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The story of Elgin Baylor, basketball icon and civil rights advocate, from an all-star team Hall-of-famer Elgin Baylor was one of basketball's all-time-greatest players--an innovative athlete, team player, and quiet force for change. One of the first professional African-American players, he inspired others on and off the court. But when traveling for away games, many hotels and restaurants turned Elgin away because he was black. One night, Elgin had enough and staged a one-man protest that captured the attention of the press, the public, and the NBA. Above the Rim is a poetic, exquisitely illustrated telling of the life of an underrecognized athlete and a celebration of standing up for what is right.
Bryant's richly contextualized account of Elgin Baylor's life, from his childhood in Washington, D.C., where the "nice parks" were "whites only," to playing in the nascent NBA in a segregated U.S., shows how a star athlete used his influence to raise awareness and trigger change. Baylor's astounding athletic talent and quiet character are presented in lyrical snapshots alongside key moments in the Civil Rights struggle, including "the courage of the first black students in Arkansas to sit down in an all-white classroom." When Baylor sits out a 1959 NBA game to protest segregation, he joins activists who understand that "sometimes you have to sit down to stand up." Morrison's lengthened lines in his stylized oil-on-board illustrations sinuously depict Baylor's gravity-defying grace. Includes author's note and timeline. Ages 4-8. (Oct.)Copyright 2020 Publishers Weekly, LLC Used with permission.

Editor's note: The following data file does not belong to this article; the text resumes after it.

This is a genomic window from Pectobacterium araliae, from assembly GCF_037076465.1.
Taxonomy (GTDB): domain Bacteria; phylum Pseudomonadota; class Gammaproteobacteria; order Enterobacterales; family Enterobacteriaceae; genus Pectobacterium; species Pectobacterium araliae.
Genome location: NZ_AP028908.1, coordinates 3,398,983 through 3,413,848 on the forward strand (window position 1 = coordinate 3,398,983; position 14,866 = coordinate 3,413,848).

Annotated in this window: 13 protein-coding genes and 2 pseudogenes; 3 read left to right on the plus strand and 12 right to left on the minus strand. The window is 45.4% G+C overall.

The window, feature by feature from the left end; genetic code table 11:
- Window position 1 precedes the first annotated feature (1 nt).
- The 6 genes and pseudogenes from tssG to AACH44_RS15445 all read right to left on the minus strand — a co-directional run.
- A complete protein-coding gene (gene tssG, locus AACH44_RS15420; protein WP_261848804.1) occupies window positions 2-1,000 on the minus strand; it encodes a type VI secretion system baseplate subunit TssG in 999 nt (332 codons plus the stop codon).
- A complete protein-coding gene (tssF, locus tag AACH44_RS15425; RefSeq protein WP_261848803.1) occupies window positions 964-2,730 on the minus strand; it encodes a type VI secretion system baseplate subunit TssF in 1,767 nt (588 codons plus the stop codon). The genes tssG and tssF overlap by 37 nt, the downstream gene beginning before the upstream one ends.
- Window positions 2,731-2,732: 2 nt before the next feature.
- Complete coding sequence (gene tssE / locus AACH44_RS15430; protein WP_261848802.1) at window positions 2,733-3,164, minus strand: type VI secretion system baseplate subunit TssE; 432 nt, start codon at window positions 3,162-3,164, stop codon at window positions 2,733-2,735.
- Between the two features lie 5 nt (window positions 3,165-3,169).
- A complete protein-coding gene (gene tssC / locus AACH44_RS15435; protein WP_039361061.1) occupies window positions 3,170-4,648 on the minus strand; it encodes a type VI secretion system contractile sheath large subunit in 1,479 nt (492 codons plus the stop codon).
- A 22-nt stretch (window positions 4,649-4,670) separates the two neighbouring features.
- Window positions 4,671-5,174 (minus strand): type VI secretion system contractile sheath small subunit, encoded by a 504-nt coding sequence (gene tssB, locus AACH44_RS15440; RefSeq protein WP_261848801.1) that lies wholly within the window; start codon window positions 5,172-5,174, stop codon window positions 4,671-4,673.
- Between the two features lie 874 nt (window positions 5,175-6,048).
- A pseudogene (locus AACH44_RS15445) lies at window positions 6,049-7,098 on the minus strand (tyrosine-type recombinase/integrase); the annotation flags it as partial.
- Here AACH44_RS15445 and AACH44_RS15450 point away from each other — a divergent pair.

K-Gr 4—Bryant and Morrison team up to honor 11-time NBA All-Star and Hall of Famer Elgin Baylor (b. 1934). This captivating account chronicles Baylor's rise to basketball stardom in spite of the obstacles he faced in the segregated cities of his childhood and throughout his career. The poetic narrative captures Baylor's unique style of play in the early days of the NBA: "The way he played was so different that people stopped what they were doing and watched." This observation not only reflects those who witnessed Baylor's seemingly effortless and gravity-defying moves on the court, but it is used to describe those who stopped to watch the historic acts of courage of Rosa Parks and Ruby Bridges. Neither Baylor's influence nor Bryant's story is limited to the world of basketball. After Baylor staged his own peaceful protest against segregation during an NBA game in 1959, the league took its first steps toward recognizing and rectifying the discrimination that Black players faced as they traveled the country. Morrison's vibrant oil paintings fill the pages with personality, energy, and movement. His signature elongated figures are perfectly suited to depict the 6'5" baller. An author's note, suggested reading, notes, and an extensive time line enhance the value of this book. VERDICT This inspirational and timely portrait of a lesser-known hero of the sports world and the civil rights movement belongs in every school library.—Lynn Van Auken, Oak Bluffs Sch., MACopyright 2020 School Library Journal, LLC Used with permission.